monitoring two-way radios interfered with their enjoyment of these activities.

Second, the security guards did not produce evidence showing that their meal periods were regularly interrupted for emergency calls.  To the contrary, the evidence showed that
interruptions rarely ever occurred.  In fact, one employee recalled missing only one meal period in more than 10 years’ employment.

Lastly, a meal period is not compensable merely because an employee is required to remain on company premises for the entire meal period.  The question is whether employers require employees to stay on company property as a way of getting the employees to perform unpaid work.  Here, despite being required to stay on MotorCity’s grounds, the security guards were allowed to spend their meal periods the way that any off-duty employee would be allowed to spend a meal period, including surfing the Internet, socializing and eating.

The Ruffin case provides just one example of a circumstance in which it would be acceptable to require an employee to perform work duties during an uncompensated meal
period.  In this case, the Sixth Circuit evaluated the totality of the circumstances, and found that the security guards did not meet their burden of proving that they spent their meal periods primarily for the employer’s benefit.  Had MotorCity imposed greater duties and more restrictions on the security guards during meal periods, the case may have been decided differently.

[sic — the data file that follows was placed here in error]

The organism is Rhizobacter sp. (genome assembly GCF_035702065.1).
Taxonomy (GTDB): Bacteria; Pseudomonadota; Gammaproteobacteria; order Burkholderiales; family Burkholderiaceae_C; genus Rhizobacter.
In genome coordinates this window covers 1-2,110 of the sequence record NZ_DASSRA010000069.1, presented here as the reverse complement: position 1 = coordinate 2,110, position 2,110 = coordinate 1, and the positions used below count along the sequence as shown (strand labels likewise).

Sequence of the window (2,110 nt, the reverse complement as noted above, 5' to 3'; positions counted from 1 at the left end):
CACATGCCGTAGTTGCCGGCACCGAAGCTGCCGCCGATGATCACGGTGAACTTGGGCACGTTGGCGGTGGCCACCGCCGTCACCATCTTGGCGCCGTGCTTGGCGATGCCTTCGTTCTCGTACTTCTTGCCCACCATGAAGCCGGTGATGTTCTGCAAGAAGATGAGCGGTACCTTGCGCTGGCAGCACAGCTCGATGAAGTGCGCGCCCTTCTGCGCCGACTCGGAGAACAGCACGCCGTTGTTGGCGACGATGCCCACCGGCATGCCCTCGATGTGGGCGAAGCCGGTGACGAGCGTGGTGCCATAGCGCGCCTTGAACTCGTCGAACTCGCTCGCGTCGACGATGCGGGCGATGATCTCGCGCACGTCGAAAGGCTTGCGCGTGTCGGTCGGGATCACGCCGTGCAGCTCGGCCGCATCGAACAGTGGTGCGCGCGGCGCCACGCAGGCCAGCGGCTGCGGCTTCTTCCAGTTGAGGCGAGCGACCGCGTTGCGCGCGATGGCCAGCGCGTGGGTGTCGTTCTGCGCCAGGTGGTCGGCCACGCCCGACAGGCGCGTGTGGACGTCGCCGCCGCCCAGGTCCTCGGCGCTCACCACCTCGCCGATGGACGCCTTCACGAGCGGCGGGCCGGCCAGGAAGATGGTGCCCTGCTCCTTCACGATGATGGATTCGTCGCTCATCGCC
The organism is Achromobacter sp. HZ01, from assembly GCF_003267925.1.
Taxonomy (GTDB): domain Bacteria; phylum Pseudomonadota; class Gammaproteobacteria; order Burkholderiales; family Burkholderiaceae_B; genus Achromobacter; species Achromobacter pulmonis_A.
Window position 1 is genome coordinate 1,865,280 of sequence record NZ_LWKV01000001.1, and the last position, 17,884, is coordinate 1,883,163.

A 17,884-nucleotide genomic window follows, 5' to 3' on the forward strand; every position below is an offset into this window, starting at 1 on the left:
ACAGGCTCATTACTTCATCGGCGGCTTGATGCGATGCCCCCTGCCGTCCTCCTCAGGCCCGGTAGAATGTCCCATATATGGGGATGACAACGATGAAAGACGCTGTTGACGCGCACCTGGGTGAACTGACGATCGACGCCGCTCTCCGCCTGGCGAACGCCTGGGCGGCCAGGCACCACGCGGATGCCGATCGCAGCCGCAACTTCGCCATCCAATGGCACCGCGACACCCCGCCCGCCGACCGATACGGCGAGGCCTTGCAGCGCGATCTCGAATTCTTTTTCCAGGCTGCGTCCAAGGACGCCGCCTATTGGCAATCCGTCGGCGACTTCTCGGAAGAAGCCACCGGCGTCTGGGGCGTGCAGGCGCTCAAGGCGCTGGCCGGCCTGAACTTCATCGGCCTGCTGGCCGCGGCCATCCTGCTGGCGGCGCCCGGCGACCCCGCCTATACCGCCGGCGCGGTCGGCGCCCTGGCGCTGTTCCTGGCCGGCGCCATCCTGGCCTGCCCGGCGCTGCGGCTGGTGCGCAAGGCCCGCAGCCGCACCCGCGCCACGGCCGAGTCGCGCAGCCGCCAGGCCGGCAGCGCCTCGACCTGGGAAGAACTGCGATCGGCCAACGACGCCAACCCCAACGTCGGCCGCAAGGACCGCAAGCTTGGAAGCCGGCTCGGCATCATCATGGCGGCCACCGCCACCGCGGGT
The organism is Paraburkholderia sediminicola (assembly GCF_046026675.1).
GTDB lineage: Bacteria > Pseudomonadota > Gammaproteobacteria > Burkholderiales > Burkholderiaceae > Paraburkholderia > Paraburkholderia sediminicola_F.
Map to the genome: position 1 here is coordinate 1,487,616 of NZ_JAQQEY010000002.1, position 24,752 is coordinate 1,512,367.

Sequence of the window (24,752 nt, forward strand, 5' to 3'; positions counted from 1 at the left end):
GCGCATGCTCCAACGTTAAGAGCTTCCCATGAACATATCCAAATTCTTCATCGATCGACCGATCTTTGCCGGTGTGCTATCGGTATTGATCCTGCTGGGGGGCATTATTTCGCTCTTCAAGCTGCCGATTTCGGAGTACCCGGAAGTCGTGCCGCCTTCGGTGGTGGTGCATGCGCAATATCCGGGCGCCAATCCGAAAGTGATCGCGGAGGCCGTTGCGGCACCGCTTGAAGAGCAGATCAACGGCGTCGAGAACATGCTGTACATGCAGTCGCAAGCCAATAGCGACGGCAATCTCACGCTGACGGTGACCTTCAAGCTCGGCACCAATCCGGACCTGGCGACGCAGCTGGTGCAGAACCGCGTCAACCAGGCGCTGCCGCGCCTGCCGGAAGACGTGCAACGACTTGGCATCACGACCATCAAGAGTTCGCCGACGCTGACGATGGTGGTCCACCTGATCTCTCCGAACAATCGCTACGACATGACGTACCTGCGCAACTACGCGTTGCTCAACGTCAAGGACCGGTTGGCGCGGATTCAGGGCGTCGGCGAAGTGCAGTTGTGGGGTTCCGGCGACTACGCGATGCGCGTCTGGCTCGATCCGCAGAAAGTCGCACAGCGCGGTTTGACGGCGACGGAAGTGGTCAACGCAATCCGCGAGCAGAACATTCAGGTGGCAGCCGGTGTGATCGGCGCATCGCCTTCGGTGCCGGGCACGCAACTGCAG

As a result of this case, employers may want to evaluate which job duties they require employees to perform during meal periods to determine whether they should be compensated.  Employers are encouraged to consult with an experienced labor and
employment attorney, such as the author, to assess their meal and break policies.

This article was written by Carrie S. Bryant who is a member of the Legal Affairs Committee and an Attorney of the law firm of Dykema Gossett PLLC, located in its Bloomfield Hills, MI office.  She can be reached at (248) 203-0728 or

Detroit SHRM encourages members to share these articles within their organizations; however, members should refrain from forwarding them outside their organizations or
printing for mass distribution without written permission of the Detroit SHRM
Executive Committee. January 2015.

How to know which Retirement Plan is right for your small business

By: Victor H. Hicks II, CFP®, AIF®
Owner, Managing Principal
Lumin Financial, LLC
An Independent Registered Investment Adviser